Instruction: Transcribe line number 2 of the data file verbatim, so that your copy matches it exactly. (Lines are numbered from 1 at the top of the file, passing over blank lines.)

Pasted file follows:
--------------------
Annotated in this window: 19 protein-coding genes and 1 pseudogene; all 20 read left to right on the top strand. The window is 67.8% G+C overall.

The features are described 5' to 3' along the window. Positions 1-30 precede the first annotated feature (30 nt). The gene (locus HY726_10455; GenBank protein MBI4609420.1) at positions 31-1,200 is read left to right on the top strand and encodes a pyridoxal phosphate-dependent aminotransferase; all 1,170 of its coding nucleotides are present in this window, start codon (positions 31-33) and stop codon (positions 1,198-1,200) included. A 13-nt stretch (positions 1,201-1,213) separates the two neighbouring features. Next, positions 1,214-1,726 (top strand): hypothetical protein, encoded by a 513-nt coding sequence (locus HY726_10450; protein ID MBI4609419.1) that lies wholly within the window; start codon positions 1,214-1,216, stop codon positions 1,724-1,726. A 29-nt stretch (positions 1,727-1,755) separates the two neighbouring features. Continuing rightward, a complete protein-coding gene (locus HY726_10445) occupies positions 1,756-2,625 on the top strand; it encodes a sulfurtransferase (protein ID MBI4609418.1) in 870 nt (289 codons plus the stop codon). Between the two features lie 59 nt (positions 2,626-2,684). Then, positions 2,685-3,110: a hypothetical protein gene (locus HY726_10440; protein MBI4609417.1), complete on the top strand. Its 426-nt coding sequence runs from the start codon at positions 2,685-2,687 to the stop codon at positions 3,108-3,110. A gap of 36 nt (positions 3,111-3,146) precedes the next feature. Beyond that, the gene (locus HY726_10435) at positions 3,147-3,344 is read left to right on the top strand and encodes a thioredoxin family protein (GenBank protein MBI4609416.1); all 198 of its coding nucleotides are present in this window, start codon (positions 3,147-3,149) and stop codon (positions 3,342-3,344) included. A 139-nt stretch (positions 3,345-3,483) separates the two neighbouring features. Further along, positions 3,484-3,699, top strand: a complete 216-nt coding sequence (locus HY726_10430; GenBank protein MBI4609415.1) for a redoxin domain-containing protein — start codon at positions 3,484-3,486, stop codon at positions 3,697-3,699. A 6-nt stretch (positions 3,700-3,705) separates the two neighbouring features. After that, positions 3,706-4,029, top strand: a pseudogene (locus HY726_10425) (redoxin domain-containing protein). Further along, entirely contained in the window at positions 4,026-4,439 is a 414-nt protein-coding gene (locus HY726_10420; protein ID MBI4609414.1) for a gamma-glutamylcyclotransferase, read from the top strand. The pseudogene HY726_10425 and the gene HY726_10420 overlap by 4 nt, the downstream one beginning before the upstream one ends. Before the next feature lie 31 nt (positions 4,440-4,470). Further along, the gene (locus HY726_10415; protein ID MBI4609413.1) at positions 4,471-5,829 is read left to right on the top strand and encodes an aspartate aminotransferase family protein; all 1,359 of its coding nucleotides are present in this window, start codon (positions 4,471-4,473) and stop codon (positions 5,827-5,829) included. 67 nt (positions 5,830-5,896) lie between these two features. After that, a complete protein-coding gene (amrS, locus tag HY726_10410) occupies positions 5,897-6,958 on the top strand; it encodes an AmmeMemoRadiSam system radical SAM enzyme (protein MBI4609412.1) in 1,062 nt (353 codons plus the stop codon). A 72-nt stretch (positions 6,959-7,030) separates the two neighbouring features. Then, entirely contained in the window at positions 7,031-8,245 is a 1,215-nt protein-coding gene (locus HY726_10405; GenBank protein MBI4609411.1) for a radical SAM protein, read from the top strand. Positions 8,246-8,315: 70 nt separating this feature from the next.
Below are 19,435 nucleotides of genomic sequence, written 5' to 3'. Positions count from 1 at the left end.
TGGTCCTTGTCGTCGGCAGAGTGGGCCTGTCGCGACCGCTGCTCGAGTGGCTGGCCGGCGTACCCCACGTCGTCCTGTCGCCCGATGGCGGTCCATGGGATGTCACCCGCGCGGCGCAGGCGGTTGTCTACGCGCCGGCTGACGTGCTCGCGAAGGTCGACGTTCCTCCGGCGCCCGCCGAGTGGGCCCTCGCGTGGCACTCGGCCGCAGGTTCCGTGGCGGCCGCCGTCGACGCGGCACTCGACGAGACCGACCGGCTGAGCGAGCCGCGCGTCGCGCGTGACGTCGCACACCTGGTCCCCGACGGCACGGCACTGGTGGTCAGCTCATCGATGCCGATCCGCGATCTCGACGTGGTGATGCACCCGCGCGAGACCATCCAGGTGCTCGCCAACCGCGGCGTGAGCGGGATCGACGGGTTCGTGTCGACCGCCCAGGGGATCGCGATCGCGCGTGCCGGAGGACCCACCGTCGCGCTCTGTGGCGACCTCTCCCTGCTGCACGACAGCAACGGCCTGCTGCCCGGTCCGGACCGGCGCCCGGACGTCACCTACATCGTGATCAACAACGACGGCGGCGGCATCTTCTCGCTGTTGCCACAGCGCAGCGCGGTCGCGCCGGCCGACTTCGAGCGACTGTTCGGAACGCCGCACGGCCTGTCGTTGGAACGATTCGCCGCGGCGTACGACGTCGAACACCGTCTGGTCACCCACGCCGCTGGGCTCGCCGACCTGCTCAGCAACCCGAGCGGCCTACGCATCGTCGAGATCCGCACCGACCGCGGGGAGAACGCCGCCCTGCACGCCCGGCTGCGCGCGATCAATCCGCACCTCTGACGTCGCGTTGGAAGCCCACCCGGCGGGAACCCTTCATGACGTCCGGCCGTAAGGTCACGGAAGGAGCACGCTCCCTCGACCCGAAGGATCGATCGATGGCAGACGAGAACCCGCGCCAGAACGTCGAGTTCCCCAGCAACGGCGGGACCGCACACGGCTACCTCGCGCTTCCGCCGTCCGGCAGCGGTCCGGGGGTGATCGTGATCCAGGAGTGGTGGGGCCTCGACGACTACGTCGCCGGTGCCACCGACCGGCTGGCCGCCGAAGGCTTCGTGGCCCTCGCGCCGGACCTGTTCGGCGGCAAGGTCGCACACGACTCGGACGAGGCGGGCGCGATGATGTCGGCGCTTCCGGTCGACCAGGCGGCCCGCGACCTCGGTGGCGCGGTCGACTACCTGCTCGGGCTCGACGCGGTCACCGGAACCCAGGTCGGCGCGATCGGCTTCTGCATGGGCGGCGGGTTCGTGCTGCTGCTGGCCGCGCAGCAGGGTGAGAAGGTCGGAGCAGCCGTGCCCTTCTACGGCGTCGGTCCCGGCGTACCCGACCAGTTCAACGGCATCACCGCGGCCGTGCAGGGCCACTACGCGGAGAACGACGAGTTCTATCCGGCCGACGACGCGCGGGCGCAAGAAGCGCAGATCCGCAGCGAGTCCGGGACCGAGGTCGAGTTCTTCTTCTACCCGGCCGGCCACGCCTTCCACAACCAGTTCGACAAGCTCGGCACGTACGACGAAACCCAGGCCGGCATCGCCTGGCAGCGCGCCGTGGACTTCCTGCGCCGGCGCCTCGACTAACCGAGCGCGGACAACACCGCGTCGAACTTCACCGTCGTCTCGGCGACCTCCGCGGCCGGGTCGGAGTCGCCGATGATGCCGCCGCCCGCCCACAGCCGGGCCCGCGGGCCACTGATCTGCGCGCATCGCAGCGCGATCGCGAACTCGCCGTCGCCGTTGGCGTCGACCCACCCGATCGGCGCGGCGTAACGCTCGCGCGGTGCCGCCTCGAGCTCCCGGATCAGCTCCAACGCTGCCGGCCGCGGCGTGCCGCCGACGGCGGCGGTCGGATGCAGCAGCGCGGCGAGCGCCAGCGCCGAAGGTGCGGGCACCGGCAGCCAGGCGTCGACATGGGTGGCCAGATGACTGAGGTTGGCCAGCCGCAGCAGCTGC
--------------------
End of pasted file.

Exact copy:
The features are described 5' to 3' along the window. Positions 1-30 precede the first annotated feature (30 nt). The gene (locus HY726_10455; GenBank protein MBI4609420.1) at positions 31-1,200 is read left to right on the top strand and encodes a pyridoxal phosphate-dependent aminotransferase; all 1,170 of its coding nucleotides are present in this window, start codon (positions 31-33) and stop codon (positions 1,198-1,200) included. A 13-nt stretch (positions 1,201-1,213) separates the two neighbouring features. Next, positions 1,214-1,726 (top strand): hypothetical protein, encoded by a 513-nt coding sequence (locus HY726_10450; protein ID MBI4609419.1) that lies wholly within the window; start codon positions 1,214-1,216, stop codon positions 1,724-1,726. A 29-nt stretch (positions 1,727-1,755) separates the two neighbouring features. Continuing rightward, a complete protein-coding gene (locus HY726_10445) occupies positions 1,756-2,625 on the top strand; it encodes a sulfurtransferase (protein ID MBI4609418.1) in 870 nt (289 codons plus the stop codon). Between the two features lie 59 nt (positions 2,626-2,684). Then, positions 2,685-3,110: a hypothetical protein gene (locus HY726_10440; protein MBI4609417.1), complete on the top strand. Its 426-nt coding sequence runs from the start codon at positions 2,685-2,687 to the stop codon at positions 3,108-3,110. A gap of 36 nt (positions 3,111-3,146) precedes the next feature. Beyond that, the gene (locus HY726_10435) at positions 3,147-3,344 is read left to right on the top strand and encodes a thioredoxin family protein (GenBank protein MBI4609416.1); all 198 of its coding nucleotides are present in this window, start codon (positions 3,147-3,149) and stop codon (positions 3,342-3,344) included. A 139-nt stretch (positions 3,345-3,483) separates the two neighbouring features. Further along, positions 3,484-3,699, top strand: a complete 216-nt coding sequence (locus HY726_10430; GenBank protein MBI4609415.1) for a redoxin domain-containing protein — start codon at positions 3,484-3,486, stop codon at positions 3,697-3,699. A 6-nt stretch (positions 3,700-3,705) separates the two neighbouring features. After that, positions 3,706-4,029, top strand: a pseudogene (locus HY726_10425) (redoxin domain-containing protein). Further along, entirely contained in the window at positions 4,026-4,439 is a 414-nt protein-coding gene (locus HY726_10420; protein ID MBI4609414.1) for a gamma-glutamylcyclotransferase, read from the top strand. The pseudogene HY726_10425 and the gene HY726_10420 overlap by 4 nt, the downstream one beginning before the upstream one ends. Before the next feature lie 31 nt (positions 4,440-4,470). Further along, the gene (locus HY726_10415; protein ID MBI4609413.1) at positions 4,471-5,829 is read left to right on the top strand and encodes an aspartate aminotransferase family protein; all 1,359 of its coding nucleotides are present in this window, start codon (positions 4,471-4,473) and stop codon (positions 5,827-5,829) included. 67 nt (positions 5,830-5,896) lie between these two features. After that, a complete protein-coding gene (amrS, locus tag HY726_10410) occupies positions 5,897-6,958 on the top strand; it encodes an AmmeMemoRadiSam system radical SAM enzyme (protein MBI4609412.1) in 1,062 nt (353 codons plus the stop codon). A 72-nt stretch (positions 6,959-7,030) separates the two neighbouring features. Then, entirely contained in the window at positions 7,031-8,245 is a 1,215-nt protein-coding gene (locus HY726_10405; GenBank protein MBI4609411.1) for a radical SAM protein, read from the top strand. Positions 8,246-8,315: 70 nt separating this feature from the next.